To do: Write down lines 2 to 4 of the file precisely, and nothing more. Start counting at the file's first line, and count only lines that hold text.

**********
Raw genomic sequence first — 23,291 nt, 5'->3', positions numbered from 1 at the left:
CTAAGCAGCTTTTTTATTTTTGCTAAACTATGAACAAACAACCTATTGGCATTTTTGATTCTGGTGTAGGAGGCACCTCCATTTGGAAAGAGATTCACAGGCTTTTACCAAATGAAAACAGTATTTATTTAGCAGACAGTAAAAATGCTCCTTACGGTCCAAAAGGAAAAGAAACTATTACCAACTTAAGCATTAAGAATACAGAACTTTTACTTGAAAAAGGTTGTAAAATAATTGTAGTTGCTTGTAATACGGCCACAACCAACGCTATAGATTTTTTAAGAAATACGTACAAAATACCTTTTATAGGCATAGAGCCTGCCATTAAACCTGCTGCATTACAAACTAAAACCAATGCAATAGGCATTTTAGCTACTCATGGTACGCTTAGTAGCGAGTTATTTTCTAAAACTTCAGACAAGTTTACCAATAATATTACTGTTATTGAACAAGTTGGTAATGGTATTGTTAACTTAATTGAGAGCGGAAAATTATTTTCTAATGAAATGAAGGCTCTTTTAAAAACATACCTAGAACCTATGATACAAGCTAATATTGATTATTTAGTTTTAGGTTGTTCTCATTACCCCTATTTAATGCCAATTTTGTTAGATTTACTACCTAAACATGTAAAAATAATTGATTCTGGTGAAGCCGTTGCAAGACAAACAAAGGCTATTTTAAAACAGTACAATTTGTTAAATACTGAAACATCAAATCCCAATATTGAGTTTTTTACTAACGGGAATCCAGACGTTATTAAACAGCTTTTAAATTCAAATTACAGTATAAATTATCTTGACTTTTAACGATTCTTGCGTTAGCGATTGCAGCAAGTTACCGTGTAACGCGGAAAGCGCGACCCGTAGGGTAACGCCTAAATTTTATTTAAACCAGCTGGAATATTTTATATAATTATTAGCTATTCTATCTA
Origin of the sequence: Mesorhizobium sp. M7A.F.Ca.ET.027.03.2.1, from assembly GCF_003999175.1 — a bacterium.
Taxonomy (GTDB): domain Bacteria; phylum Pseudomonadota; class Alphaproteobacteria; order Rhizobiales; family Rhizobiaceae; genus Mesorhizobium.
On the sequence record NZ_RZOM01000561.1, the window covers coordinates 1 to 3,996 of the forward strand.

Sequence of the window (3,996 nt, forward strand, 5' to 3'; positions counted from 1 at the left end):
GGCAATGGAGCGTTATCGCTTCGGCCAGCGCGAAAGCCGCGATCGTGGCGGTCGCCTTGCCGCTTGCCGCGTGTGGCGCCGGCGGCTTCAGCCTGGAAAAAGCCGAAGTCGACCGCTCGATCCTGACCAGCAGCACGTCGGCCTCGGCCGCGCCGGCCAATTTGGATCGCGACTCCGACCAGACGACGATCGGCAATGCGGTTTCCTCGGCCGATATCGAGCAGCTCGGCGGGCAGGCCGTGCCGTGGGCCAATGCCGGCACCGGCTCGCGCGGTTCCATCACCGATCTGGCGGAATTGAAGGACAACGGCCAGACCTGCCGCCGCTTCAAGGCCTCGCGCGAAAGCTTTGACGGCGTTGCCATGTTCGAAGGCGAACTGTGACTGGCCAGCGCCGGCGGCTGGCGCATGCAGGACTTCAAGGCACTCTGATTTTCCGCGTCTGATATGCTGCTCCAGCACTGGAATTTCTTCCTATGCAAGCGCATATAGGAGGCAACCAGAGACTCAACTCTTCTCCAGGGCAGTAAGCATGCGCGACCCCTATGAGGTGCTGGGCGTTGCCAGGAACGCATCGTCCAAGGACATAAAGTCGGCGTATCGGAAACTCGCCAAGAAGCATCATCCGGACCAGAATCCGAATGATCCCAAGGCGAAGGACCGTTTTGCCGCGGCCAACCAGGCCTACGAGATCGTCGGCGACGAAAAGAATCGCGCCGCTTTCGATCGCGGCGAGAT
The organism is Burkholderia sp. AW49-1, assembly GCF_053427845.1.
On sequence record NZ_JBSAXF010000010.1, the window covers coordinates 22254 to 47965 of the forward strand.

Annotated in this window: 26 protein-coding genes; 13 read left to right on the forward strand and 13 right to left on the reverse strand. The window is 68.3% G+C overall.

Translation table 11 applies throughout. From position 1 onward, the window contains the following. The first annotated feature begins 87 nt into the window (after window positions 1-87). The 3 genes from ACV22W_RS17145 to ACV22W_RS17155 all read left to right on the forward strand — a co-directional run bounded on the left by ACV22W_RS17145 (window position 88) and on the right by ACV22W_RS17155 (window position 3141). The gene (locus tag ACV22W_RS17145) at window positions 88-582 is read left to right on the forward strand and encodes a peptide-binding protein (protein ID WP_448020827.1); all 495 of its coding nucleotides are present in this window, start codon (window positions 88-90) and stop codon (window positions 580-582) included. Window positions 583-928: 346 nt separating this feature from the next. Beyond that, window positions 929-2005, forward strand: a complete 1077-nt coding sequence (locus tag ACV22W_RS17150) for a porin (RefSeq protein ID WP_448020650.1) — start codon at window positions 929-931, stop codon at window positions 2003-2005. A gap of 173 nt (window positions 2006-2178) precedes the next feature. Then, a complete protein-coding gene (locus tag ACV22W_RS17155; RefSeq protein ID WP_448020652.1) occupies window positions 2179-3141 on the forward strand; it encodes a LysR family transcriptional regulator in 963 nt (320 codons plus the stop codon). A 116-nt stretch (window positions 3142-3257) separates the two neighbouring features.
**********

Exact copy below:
CTAAGCAGCTTTTTTATTTTTGCTAAACTATGAACAAACAACCTATTGGCATTTTTGATTCTGGTGTAGGAGGCACCTCCATTTGGAAAGAGATTCACAGGCTTTTACCAAATGAAAACAGTATTTATTTAGCAGACAGTAAAAATGCTCCTTACGGTCCAAAAGGAAAAGAAACTATTACCAACTTAAGCATTAAGAATACAGAACTTTTACTTGAAAAAGGTTGTAAAATAATTGTAGTTGCTTGTAATACGGCCACAACCAACGCTATAGATTTTTTAAGAAATACGTACAAAATACCTTTTATAGGCATAGAGCCTGCCATTAAACCTGCTGCATTACAAACTAAAACCAATGCAATAGGCATTTTAGCTACTCATGGTACGCTTAGTAGCGAGTTATTTTCTAAAACTTCAGACAAGTTTACCAATAATATTACTGTTATTGAACAAGTTGGTAATGGTATTGTTAACTTAATTGAGAGCGGAAAATTATTTTCTAATGAAATGAAGGCTCTTTTAAAAACATACCTAGAACCTATGATACAAGCTAATATTGATTATTTAGTTTTAGGTTGTTCTCATTACCCCTATTTAATGCCAATTTTGTTAGATTTACTACCTAAACATGTAAAAATAATTGATTCTGGTGAAGCCGTTGCAAGACAAACAAAGGCTATTTTAAAACAGTACAATTTGTTAAATACTGAAACATCAAATCCCAATATTGAGTTTTTTACTAACGGGAATCCAGACGTTATTAAACAGCTTTTAAATTCAAATTACAGTATAAATTATCTTGACTTTTAACGATTCTTGCGTTAGCGATTGCAGCAAGTTACCGTGTAACGCGGAAAGCGCGACCCGTAGGGTAACGCCTAAATTTTATTTAAACCAGCTGGAATATTTTATATAATTATTAGCTATTCTATCTA
Origin of the sequence: Mesorhizobium sp. M7A.F.Ca.ET.027.03.2.1, from assembly GCF_003999175.1 — a bacterium.
Taxonomy (GTDB): domain Bacteria; phylum Pseudomonadota; class Alphaproteobacteria; order Rhizobiales; family Rhizobiaceae; genus Mesorhizobium.